Category Archives: Medieval Scribes

Making Books for Profit in Medieval Times

The novelist L.P. Hartley once said that the past is like a foreign country: things are done different there. What I find most remarkable about the bookish slice of medieval society that I study is not so much the differences between medieval manuscripts and our modern books, but their similarities. While one may be inclined to emphasize how “foreign” the medieval book is – they are, after all, made of dead cows, and are handwritten – they present such recognizably modern features as a justified text, footnotes, running titles and page numbers.

Leaf number used in a Paris Bible (BL, Arundel 311, 13th c)
Leaf number in Paris Bible (BL, Arundel 311, 13th c)

The similarities run much further than mere physical traits, however. Take for example the manner in which the book was made and acquired from the 13th century onwards. If you wanted a book in the later Middle Ages you went to the store, as in our modern day. The bookseller did not normally have any books in stock, except for perhaps some second-hand copies, but you would tell him what you wanted, both content-wise and with respect to the object’s material features. You could specify, for example, that he use paper (not parchment), cursive script (not book script) and add miniatures (or forego on decoration). Just like so many other objects you bought in late-medieval society, the commercially-made manuscript was custom-tailored to the individual who purchased it.

The professionals who made books for profit were usually found near the biggest church in town. This was a well-chosen spot as canons and clerics (i.e. people who visited the church and who could read) formed an important part of the clientele. By the 14th century true communities of the book had formed in the neighborhoods around churches and cathedrals. Evidence from such cities as Antwerp, Bruges, Brussels, London and Paris suggests that in these communities a diverse group of artisans interacted with clients and with each other. It was a world bound not only by the book, however, but also by profit.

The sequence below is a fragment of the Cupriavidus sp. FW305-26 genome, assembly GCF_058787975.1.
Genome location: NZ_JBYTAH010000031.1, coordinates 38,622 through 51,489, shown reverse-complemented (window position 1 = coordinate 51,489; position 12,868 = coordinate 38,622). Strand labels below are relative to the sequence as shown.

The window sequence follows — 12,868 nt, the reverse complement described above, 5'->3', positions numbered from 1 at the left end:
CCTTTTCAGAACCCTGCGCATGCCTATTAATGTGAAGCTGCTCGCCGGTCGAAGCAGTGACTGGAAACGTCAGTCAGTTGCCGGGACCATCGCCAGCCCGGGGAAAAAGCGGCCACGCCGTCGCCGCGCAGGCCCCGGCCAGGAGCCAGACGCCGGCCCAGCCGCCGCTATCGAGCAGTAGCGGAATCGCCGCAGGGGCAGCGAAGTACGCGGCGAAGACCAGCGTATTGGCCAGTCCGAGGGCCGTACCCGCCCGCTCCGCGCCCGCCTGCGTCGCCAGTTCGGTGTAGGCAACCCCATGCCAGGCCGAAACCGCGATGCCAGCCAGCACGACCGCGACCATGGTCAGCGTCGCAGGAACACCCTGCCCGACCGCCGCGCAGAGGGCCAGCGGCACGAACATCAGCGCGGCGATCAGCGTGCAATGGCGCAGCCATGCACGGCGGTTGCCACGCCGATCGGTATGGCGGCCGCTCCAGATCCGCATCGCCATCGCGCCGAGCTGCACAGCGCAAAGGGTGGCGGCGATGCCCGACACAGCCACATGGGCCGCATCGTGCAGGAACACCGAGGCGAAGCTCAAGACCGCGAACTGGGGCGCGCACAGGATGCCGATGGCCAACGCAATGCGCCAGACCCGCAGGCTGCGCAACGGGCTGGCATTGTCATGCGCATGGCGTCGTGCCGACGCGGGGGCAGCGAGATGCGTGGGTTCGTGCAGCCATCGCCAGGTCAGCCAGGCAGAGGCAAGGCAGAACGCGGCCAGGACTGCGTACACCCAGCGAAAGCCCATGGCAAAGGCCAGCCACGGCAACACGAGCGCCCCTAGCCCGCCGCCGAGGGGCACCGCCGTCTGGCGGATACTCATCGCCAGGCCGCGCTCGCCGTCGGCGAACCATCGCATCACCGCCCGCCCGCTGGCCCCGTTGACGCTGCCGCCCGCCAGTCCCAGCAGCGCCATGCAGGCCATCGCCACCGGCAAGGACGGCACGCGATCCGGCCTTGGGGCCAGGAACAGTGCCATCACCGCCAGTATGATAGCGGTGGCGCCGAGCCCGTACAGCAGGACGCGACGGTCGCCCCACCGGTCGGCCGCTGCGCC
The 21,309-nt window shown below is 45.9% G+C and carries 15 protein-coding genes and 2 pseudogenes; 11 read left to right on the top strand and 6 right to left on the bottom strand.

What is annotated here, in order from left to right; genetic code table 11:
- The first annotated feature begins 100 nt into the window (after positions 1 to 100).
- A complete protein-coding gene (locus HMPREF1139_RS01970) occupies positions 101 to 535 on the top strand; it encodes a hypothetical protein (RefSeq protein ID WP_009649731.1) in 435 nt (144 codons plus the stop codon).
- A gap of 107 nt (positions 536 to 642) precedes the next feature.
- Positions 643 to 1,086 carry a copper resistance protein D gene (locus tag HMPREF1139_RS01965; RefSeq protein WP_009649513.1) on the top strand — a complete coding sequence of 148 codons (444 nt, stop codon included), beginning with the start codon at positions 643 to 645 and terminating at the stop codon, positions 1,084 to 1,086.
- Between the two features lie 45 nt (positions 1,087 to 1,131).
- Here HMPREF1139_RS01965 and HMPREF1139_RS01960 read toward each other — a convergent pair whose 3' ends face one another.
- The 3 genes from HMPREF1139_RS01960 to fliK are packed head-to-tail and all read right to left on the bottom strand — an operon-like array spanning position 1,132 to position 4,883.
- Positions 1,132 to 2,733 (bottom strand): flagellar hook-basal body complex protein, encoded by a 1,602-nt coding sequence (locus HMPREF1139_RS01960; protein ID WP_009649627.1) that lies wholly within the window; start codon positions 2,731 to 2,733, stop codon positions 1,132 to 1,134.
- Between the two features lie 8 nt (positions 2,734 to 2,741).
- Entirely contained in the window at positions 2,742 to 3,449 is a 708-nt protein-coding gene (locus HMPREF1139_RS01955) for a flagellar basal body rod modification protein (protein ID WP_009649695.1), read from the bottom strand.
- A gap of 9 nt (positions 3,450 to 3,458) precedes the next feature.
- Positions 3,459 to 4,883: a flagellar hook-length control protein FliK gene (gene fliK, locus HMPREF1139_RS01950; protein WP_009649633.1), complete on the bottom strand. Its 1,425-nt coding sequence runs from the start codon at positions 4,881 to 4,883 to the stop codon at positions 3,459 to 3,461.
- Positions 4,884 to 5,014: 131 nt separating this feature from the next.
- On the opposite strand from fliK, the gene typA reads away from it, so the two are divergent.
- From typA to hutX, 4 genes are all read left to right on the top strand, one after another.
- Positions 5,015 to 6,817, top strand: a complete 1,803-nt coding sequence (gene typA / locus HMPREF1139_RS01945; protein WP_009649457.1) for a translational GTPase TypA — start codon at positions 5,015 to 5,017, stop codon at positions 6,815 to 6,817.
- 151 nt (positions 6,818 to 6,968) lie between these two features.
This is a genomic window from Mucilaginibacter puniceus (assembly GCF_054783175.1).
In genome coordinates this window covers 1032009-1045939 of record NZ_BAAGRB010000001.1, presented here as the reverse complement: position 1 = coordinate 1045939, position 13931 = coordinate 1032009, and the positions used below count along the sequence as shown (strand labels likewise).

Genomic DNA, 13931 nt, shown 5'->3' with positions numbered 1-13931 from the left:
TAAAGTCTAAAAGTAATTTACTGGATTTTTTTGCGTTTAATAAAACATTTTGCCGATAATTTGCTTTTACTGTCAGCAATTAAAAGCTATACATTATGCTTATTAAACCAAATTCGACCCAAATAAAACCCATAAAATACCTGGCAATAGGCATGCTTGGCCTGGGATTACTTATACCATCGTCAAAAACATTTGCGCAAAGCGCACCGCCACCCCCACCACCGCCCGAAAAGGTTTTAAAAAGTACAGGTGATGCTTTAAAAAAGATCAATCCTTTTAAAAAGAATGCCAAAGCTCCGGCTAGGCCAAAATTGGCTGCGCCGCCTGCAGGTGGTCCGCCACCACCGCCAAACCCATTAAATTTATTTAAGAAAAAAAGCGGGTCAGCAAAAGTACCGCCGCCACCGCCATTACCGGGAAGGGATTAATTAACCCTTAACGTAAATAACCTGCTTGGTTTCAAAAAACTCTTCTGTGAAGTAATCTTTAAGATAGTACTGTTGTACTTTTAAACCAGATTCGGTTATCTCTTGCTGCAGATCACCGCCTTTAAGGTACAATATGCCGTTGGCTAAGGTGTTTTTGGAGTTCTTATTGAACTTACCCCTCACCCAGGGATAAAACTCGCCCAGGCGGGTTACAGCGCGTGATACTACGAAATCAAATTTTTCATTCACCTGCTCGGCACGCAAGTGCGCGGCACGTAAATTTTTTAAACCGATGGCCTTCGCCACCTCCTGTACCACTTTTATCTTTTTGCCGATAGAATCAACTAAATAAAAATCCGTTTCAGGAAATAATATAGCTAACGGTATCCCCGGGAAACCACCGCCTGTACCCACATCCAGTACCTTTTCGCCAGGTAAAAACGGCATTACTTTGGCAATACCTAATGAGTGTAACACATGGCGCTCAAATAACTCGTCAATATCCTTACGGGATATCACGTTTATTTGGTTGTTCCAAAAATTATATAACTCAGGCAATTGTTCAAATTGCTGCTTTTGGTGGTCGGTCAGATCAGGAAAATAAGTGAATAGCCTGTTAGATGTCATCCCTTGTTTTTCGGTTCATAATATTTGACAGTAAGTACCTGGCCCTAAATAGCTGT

Whether you were scribe, illuminator or binder, as a professional you would strive for quality and diversity as this ensured bread and butter on the table. In parallel to our modern book business, medieval manuscript artisans used various marketing strategies to attract new clientele. The most striking of these is advertisements. Scribes hung large sheets outside their doors to show what kind of scripts they had mastered. The short writing samples found on these sheets were often accompanied by the names of the scripts, which shows just how professional the world of the book had become. A particularly rich specimen survives from the shop of Herman Strepel, a professional scribe in Münster (c. 1447). In the true spirit of medieval marketing he wrote the names of all the scripts in golden letters on his advertisement sheet.

Advertisement sheet from Herman Strepel, professional scribe in Münster, c. 1447 (The Hague, KB, 76 D 45)
Advertisement sheet from Herman Strepel, professional scribe in Münster, c. 1447 (The Hague, KB, 76 D 45)

Scribes also included advertisements in books they had copied for a client. An example of such “spam” is found in a French manuscript made in Paris by a scribe who calls himself Herneis. On the last page of the book he writes, “If someone else would like such a handsome book, come and look me up in Paris, across the Notre Dame cathedral.” Herneis and his fellow bookmen lived and worked in the Rue Neuve Notre Dame, which served as the center of commercially-made vernacular books. Similarly, students were served in the Rue St Jacques, on the Left Bank, where the latest Latin textbooks were on offer. For Parisians and students it was handy to have all the professionals in one street: you knew where to go when you needed a book and it was easy to check out who was available for making one for you.

Advertisement by Herneis le Romanceur, professional scribe in Paris (Giessen, UB, 945, 13th c)
Advertisement by Herneis le Romanceur, professional scribe in Paris (Giessen, UB, 945, 13th c)

This centralization was equally convenient, however, for the artisans themselves. Booksellers (also called stationers) in Rue Neuve Notre Dame and in other such “book streets” in European cities depended on the professional scribes, illuminators and binders that lived in their vicinity. They would hire them for various projects. When a client came to order a book from a stationer, the latter would divide the work among the artisans he usually worked with. One copied the text, another drew the images, and a third bound the book. These hired hands were given contracts which specified precisely what they would have to do and how much money they received for it. From time to time the stationer would come and check on the progress they made. In some manuscripts these cost estimates were scribbled in the margin.